An analysis on India’s readiness for renewable energy storage.
Storage is the next big thing in the renewable energy sector as providing power as and when needed by the consumer is the important factor that contributes to its growth, states Kunwer Sachdev, Founder and Managing Director, Su-Kam. For example, using stored energy at the time of peak power tariff will lead to saving in electricity bills and also reducing the load on the grid. Novel ways of storage will lead to saving energy for longer time at a cheaper cost and at the same time prevent wastage of energy produced if not utilised at the time of generation.
A 2014 market study by the Indian Energy Storage Alliance has estimated a market potential of 15-20 GW of storage by 2020. In its recent update, which takes into consideration current opportunities as well as a detailed overview of various growth scenarios and key government initiatives, the Alliance has revised the potential significantly to over 70 GW and 200 GWh by 2022.
The climate think-tank has said that the battery market in India for renewable applications has been growing steadily with increasing renewable penetration across different segments. It has stated that rooftop solar alone will make up for 80 per cent of the energy storage market, touching ` 13,000 crore.
According to a report released by the Council on Energy, Environment and Water (CEEW), the energy storage market for off-grid RE in India would be worth ` 16,500 crore by 2022.
Batteries are a critical component of micro- and mini-grid systems since 100 per cent backup is often required to supply electricity to rural households during evening hours. Storage is one of the problem areas in developing the renewable market. Battery manufacturers face challenges like high-technology costs and uncertainty about performance in Indian climatic conditions.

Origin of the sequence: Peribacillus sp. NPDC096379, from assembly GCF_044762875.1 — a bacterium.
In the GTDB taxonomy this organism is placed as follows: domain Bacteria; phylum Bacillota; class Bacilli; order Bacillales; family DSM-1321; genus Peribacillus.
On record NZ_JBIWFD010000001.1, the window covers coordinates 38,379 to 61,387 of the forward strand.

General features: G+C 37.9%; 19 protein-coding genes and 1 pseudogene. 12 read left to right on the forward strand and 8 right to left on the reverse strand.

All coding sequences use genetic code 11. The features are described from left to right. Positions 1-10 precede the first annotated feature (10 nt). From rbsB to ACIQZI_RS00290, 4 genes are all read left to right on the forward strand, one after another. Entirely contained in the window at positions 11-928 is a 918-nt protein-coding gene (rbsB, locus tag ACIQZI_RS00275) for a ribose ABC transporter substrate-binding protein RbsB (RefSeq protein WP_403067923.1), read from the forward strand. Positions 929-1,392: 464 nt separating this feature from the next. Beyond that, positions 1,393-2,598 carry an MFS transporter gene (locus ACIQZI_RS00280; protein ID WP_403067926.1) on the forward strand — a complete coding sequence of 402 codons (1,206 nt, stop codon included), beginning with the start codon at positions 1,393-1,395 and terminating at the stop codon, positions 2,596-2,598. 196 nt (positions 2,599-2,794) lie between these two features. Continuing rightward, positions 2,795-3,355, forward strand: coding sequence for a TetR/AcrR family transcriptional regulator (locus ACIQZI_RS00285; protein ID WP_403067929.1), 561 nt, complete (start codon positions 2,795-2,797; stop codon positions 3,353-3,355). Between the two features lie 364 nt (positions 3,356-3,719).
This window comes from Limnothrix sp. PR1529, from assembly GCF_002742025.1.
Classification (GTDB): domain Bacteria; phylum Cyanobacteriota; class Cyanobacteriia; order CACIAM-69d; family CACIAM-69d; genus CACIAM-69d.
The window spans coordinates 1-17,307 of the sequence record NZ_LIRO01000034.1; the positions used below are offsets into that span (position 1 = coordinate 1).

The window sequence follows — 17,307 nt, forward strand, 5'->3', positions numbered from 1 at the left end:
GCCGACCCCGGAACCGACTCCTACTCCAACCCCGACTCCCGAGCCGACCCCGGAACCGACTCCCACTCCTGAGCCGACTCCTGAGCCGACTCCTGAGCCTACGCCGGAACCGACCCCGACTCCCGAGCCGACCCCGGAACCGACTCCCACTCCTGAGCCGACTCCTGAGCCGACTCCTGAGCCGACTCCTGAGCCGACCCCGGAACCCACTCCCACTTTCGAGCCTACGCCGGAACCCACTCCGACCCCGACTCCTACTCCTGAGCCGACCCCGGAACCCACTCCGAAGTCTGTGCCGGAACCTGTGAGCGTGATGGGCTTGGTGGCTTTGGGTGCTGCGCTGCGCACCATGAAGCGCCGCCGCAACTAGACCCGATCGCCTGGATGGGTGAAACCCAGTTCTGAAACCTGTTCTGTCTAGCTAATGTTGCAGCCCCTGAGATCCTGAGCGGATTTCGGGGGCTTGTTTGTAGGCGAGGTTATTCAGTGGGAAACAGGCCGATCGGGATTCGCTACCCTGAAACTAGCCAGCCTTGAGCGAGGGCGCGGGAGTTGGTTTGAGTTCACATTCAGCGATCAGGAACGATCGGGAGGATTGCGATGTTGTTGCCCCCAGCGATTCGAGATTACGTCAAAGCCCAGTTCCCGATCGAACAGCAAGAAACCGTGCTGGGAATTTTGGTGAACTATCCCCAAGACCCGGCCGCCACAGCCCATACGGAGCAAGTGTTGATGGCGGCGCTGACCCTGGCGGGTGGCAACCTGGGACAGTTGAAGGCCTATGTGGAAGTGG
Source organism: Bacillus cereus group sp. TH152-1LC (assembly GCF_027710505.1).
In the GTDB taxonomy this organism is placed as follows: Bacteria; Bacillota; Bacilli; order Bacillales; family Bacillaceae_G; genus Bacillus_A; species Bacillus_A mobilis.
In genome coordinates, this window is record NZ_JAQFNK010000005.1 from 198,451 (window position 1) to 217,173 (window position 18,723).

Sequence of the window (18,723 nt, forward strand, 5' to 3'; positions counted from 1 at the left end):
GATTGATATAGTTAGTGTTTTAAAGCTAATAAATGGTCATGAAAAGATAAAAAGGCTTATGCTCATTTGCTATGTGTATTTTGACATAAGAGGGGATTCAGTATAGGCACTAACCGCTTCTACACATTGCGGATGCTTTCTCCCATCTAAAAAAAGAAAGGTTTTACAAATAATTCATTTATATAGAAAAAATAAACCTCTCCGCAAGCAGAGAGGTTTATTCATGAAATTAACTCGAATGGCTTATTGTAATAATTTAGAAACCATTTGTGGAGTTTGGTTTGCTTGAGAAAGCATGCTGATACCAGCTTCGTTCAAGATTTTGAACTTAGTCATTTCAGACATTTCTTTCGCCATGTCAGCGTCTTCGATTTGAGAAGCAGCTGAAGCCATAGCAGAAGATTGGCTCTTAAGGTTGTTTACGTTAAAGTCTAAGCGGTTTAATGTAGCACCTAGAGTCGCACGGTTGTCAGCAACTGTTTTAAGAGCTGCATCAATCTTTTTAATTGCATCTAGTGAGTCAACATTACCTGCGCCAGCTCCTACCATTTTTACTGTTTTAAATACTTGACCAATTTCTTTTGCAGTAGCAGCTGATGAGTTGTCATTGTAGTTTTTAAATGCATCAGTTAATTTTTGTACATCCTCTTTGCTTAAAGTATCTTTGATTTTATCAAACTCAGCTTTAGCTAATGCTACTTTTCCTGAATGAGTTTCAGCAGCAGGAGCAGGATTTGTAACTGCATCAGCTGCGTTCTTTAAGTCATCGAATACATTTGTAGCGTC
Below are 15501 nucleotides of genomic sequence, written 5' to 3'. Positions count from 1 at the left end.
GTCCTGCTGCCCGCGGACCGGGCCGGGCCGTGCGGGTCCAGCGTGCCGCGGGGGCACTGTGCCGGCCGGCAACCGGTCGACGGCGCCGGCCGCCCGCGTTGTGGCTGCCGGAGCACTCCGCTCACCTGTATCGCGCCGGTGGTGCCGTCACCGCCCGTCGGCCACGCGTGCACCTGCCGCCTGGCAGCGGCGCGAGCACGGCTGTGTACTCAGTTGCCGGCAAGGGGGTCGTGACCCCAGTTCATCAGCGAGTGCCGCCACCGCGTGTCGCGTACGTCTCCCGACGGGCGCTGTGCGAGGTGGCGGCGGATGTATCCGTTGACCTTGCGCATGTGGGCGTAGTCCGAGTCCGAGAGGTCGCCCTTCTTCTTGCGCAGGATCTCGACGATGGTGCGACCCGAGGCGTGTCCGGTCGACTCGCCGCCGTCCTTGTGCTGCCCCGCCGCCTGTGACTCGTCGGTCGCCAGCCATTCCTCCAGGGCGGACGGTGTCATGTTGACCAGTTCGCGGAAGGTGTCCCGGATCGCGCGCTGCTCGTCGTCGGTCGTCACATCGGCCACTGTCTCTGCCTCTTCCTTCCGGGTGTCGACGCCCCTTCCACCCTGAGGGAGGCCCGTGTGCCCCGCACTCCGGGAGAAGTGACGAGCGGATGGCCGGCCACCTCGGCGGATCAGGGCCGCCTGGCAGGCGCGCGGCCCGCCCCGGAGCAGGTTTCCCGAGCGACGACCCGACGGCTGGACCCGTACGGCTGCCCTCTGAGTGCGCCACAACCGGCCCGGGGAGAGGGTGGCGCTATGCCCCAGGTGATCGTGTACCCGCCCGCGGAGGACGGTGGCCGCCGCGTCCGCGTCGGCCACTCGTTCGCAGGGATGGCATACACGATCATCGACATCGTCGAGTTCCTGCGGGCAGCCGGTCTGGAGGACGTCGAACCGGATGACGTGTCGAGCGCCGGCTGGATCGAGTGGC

“Though the solar segment offers a huge market opportunity for advanced battery technologies, manufacturers (and researchers alike) have some ground to cover in addressing technical limitations of batteries such as charging characteristics of a battery, thermal performance and requirement of boost current to charge deep cycle batteries,” observes Hartek Singh, Chairman and Managing Director, Hartek Group.
Commenting on Indian industry’s readiness towards RE storage, Kunwer said, “The development in the introduced limit in India is driven by monetary impetuses given by the administration. These are required to drive the Indian utility-scale PV showcase development from 35 MW in 2010 to a combined limit of 627.2 MW by 2015. In the most recent year, 2016-17, the nation’s sun oriented vitality limit extended by a record 5,525.98 MW.” As per reports released by the Ministry of New and Renewable Energy (MNRE), India had included 3,010 MW in the earlier year – nearly multiplying of development in the previous year.
Energy storage and variable RE generation have important synergies, making them quite complementary. Energy storage power input and output can be controlled precisely and varied rapidly to offset effects from RE generation short duration variability. Storage can store RE generation output when that output has low value for use later when the energy has higher value (energy time-shift). Storage can also be used to firm power output from variable RE generation during times when electricity demand is high. The resulting benefits include:
- Reduced need for conventional generation
- Increased value of the electricity generated by variable RE generation
- Reduced suboptimal operation of conventional generation due to reduced need for ramping
- Reduced need for other power conditioning equipment to accommodate large wind farms and high penetrations of distributed photovoltaic.
- Offsetting negative effects on the grid from RE generation variability,
- Increasing the value of variable RE generation output, and
- Enabling more variable RE generation deployment
Given the aforementioned synergies and benefits, it is quite reasonable to assume that energy storage is likely to play a significant role in the more sustainable, cleaner, variable and distributed electricity grid future by: